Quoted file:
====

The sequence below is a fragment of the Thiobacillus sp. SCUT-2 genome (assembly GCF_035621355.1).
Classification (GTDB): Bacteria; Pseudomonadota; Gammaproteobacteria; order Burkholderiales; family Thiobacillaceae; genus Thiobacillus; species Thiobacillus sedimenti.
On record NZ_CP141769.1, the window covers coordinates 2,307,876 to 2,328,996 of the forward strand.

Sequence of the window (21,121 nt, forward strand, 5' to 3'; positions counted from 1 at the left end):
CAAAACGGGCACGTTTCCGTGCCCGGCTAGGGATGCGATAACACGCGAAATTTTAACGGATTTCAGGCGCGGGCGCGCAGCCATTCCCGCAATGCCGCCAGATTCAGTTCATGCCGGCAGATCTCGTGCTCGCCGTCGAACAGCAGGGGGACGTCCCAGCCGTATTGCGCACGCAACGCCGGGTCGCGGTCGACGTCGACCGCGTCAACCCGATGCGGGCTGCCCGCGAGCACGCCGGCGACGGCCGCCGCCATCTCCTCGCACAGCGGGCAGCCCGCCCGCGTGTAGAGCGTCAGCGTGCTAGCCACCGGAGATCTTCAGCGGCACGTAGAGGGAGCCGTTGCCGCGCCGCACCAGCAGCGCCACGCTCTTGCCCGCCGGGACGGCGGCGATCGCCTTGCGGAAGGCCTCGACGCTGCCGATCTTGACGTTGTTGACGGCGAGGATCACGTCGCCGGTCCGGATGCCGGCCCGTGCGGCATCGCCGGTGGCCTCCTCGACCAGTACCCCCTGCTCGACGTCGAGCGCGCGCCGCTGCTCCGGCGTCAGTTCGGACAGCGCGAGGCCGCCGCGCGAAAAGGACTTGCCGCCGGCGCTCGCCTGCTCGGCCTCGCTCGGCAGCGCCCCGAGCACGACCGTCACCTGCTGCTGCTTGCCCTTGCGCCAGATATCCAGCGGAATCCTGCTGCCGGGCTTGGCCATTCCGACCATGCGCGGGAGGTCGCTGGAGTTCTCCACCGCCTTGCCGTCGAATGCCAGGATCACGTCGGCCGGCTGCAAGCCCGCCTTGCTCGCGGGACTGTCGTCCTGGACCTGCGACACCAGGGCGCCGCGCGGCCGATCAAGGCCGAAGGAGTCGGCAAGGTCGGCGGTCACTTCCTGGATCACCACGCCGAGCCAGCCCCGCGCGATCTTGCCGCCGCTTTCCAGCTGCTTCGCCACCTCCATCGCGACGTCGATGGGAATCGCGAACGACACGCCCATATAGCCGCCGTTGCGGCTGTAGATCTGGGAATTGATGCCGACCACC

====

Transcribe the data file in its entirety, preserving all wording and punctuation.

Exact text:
The sequence below is a fragment of the Thiobacillus sp. SCUT-2 genome (assembly GCF_035621355.1).
Classification (GTDB): Bacteria; Pseudomonadota; Gammaproteobacteria; order Burkholderiales; family Thiobacillaceae; genus Thiobacillus; species Thiobacillus sedimenti.
On record NZ_CP141769.1, the window covers coordinates 2,307,876 to 2,328,996 of the forward strand.

Sequence of the window (21,121 nt, forward strand, 5' to 3'; positions counted from 1 at the left end):
CAAAACGGGCACGTTTCCGTGCCCGGCTAGGGATGCGATAACACGCGAAATTTTAACGGATTTCAGGCGCGGGCGCGCAGCCATTCCCGCAATGCCGCCAGATTCAGTTCATGCCGGCAGATCTCGTGCTCGCCGTCGAACAGCAGGGGGACGTCCCAGCCGTATTGCGCACGCAACGCCGGGTCGCGGTCGACGTCGACCGCGTCAACCCGATGCGGGCTGCCCGCGAGCACGCCGGCGACGGCCGCCGCCATCTCCTCGCACAGCGGGCAGCCCGCCCGCGTGTAGAGCGTCAGCGTGCTAGCCACCGGAGATCTTCAGCGGCACGTAGAGGGAGCCGTTGCCGCGCCGCACCAGCAGCGCCACGCTCTTGCCCGCCGGGACGGCGGCGATCGCCTTGCGGAAGGCCTCGACGCTGCCGATCTTGACGTTGTTGACGGCGAGGATCACGTCGCCGGTCCGGATGCCGGCCCGTGCGGCATCGCCGGTGGCCTCCTCGACCAGTACCCCCTGCTCGACGTCGAGCGCGCGCCGCTGCTCCGGCGTCAGTTCGGACAGCGCGAGGCCGCCGCGCGAAAAGGACTTGCCGCCGGCGCTCGCCTGCTCGGCCTCGCTCGGCAGCGCCCCGAGCACGACCGTCACCTGCTGCTGCTTGCCCTTGCGCCAGATATCCAGCGGAATCCTGCTGCCGGGCTTGGCCATTCCGACCATGCGCGGGAGGTCGCTGGAGTTCTCCACCGCCTTGCCGTCGAATGCCAGGATCACGTCGGCCGGCTGCAAGCCCGCCTTGCTCGCGGGACTGTCGTCCTGGACCTGCGACACCAGGGCGCCGCGCGGCCGATCAAGGCCGAAGGAGTCGGCAAGGTCGGCGGTCACTTCCTGGATCACCACGCCGAGCCAGCCCCGCGCGATCTTGCCGCCGCTTTCCAGCTGCTTCGCCACCTCCATCGCGACGTCGATGGGAATCGCGAACGACACGCCCATATAGCCGCCGTTGCGGCTGTAGATCTGGGAATTGATGCCGACCACC